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Toward Sustaining Freedom of Navigation on the South China Sea

Whereas China has side-stepped International Conventions and has made claim to some 90 percent of the South China Sea as its own, smaller nations in the region are now faced with inevitable diminishing sovereignty. 

International navigation and billions of dollars of yearly trade and commerce on the South China Sea, would come under direct Chinese control and influence should China's claim to most of the Sea go unchallenged. In attempts to exercise this power over international navigation, China has erected large reclamation and construction projects on disputed atolls, rocks and islets. Air strips have either been built or are in the process of construction. 

As China's claim to the sea has been backed up with marine patrols, the Philippines and Vietnam, have sounded their concerns over China's intent. The Philippines has repeatedly complained and pleaded for international assistance. Washington has repeatedly warned China and has sought clarification of China's aims. Yet, China has maintained its claim outside of International Conventions as it cements its expansion on the South China Sea.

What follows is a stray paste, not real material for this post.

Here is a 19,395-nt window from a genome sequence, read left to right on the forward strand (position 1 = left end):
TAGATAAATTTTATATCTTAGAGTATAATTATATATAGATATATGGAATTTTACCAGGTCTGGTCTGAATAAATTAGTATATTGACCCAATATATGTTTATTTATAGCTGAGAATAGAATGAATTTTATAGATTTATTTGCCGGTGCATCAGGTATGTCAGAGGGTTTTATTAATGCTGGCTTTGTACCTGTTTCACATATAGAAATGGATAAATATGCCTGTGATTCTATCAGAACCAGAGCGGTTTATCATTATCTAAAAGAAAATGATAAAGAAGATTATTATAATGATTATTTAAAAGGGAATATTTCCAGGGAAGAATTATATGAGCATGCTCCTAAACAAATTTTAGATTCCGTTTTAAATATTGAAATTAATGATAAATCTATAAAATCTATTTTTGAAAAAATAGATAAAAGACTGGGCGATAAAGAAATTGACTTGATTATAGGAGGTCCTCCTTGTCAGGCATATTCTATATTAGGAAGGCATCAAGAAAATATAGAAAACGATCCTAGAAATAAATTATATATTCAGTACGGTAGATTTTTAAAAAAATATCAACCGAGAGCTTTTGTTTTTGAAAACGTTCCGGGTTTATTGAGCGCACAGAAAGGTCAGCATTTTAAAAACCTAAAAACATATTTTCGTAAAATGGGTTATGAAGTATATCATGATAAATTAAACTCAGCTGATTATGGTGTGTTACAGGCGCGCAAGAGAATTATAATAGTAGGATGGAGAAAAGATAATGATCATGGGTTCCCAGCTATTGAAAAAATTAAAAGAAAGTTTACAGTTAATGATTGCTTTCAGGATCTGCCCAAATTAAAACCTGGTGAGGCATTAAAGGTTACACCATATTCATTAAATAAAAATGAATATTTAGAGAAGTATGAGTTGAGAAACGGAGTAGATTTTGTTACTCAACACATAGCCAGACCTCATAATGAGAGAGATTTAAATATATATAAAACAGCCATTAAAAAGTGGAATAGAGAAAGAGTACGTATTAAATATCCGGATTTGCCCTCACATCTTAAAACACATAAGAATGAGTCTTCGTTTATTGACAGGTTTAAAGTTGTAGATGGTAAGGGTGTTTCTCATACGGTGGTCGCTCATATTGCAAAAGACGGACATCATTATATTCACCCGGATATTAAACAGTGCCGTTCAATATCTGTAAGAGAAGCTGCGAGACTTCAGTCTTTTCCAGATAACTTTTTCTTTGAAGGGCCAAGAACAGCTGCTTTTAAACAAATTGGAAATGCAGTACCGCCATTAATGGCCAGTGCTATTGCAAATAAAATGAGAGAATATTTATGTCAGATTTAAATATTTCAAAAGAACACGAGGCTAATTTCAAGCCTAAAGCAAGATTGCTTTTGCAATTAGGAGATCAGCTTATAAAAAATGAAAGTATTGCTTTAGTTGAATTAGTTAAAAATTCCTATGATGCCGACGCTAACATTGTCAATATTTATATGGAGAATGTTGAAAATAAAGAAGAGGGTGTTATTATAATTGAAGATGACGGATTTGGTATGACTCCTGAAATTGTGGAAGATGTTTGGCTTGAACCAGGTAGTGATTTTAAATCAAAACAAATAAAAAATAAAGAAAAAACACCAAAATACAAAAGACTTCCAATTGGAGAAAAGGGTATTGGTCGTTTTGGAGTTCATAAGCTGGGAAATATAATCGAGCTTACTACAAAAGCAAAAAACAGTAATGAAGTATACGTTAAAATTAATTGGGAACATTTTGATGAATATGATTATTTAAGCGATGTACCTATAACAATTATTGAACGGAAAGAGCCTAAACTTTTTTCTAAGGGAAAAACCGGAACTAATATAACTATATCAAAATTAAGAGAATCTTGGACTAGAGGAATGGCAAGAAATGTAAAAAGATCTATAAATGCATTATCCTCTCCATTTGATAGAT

Therefore, in lieu of a ruling or clarification from International Law of the Sea body, Western nations must act to ensure the sovereignty of smaller nations on the South China Sea and to safeguard freedom of navigation. 

Mega aircraft and technology deals together with other recently inked trade deals between China and Western nations, must not act as a payment to the stalwarts of freedom and of the rule of law, to turn a blind eye upon China's apparent unabridged expansion of power and influence over southeast Asia.

To this end, China's claim to disputed territory must be tested; and tested constantly despite the risk of pestering from China's navy. Western nations cannot afford to passively yield the freedom of navigation on the South China Sea to the control of communists. 

As the United States(US) launches sea and air patrols within the 12-mile radii of disputed territories over the next couple days, Washington must conduct the said missions in full accord to the security agreements it has with the Philippines with a view to ensuring the freedom of navigation on the South China Sea and the preservation of the sovereignty and the dignity of smaller nations.